Differentiate, Don't Discount, To Drive Customer Loyalty
Every year a Friday in November is greeted with scenes of panic buying, scuffles in supermarkets and news outlets going into overdrive.
The cause isn’t Ebola or an imminent hurricane; it is Black Friday. A day when all marketing best practice and customer marketing is abolished.
The traditional post-Thanksgiving retail-fest has made it’s way to the UK and all most high street brands are falling over themselves to get in on the act.
But it’s a terrible idea and, in the case of bricks and mortar retailers, is only bad news for customer loyalty and customer experience. Here’s why.
Reward The FewThere is no customer strategy.
The proposition of all Black Friday promotions is that they are WIGIGs (when it’s gone, it’s gone). They are therefore products in short supply and available to only a small number of consumers.
The retailer is unable to control who is ‘lucky’ enough to benefit from the promotion and is likely to reward deal-hungry, highly promiscuous customers over loyal, long-standing customers or customers who have the potential to become loyal or long-standing.
There’s no targeting or understanding of customer needs or behaviour. Just a complete focus on price.
A value destroying customer experience
No one who witnessed the crowds and riot-like scenes at certain branches could argue that the retailer delivered anything but an appalling customer experience.
And in the vast majority of cases the promotions will have been value destroying - they will have cost the retailer to promote and, due to the shocking customer experience, won’t have led to other, un-promoted products being purchased across the store.
One Time Visits
A retailer may be willing to sacrifice short term value in the expectation that it will generate repeat visits or ongoing customer loyalty.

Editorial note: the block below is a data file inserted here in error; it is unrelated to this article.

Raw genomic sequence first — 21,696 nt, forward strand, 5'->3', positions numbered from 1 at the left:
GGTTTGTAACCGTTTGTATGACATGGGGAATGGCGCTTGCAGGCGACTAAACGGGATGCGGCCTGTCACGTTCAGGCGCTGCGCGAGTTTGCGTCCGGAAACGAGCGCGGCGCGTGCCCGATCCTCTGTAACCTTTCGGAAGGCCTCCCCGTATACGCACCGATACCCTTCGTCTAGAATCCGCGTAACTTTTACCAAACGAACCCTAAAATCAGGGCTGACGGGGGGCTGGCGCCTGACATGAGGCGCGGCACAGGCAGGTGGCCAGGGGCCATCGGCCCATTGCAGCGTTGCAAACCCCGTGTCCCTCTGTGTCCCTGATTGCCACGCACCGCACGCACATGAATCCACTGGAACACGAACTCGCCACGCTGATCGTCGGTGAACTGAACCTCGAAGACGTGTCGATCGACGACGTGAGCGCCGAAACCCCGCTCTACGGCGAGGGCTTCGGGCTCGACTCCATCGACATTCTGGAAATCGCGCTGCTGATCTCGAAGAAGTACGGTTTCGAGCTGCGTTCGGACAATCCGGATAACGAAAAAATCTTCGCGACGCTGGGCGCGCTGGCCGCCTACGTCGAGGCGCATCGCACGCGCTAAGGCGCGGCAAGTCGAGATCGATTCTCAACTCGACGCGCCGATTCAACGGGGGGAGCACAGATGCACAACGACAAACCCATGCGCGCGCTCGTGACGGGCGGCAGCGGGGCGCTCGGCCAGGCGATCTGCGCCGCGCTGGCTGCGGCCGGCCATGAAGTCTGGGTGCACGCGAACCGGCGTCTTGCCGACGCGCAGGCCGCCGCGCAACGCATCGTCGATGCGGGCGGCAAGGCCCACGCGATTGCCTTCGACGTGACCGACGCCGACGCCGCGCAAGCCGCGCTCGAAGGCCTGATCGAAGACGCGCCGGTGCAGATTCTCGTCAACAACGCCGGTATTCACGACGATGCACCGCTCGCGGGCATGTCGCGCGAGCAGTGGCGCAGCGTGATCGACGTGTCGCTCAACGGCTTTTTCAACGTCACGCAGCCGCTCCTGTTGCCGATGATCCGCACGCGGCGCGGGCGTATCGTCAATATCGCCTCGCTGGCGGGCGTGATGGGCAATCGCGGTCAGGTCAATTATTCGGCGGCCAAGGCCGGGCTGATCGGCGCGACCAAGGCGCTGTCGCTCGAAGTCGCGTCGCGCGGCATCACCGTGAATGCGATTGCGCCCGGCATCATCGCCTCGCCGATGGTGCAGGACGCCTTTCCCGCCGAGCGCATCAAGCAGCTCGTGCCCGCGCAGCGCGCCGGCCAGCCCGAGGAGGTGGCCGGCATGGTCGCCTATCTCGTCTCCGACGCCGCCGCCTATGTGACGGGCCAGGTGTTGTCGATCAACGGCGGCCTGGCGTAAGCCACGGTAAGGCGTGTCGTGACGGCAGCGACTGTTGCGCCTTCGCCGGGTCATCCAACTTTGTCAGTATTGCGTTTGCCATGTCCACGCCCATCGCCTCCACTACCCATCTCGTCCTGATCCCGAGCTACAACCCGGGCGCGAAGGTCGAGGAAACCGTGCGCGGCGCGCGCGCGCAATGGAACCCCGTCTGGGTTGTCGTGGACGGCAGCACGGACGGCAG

A blunt price promotion does little to promote a repeat visit. The best that you can hope for is that it improves perceptions of your brand’s value and pricing.
But when your competitors, and indeed the whole retail sector, are shouting the same message at exactly the same time it is high unlikely that you will move the dial on your perception.
You Become A Value Brand
Your brand is reduced to competing on price - you're not demonstrating that you compete on any other dimension.
And is the implication that you are only price competitive on one day rather than having everyday low prices (EDLP)?
So Is It Such A Terrible Idea?
It certainly is for bricks and mortar retail. Value-destroying, poor experience-delivering promotions have never been a recipe for success.
It could make sense for an ecommerce brand in driving new customer acquisition and, potentially a good experience that engenders some form of consumer loyalty and repeat visit.
However, a cursory glance at social media suggests that, with the notable exception of Amazon (who also invented Black Friday), many ecommerce websites struggled under the weight of traffic.
And this points to the fundamental problem: if you are unable to meet basic customer needs and expectations and to get the basics right, then you are highly unlikely to win any customer loyalty.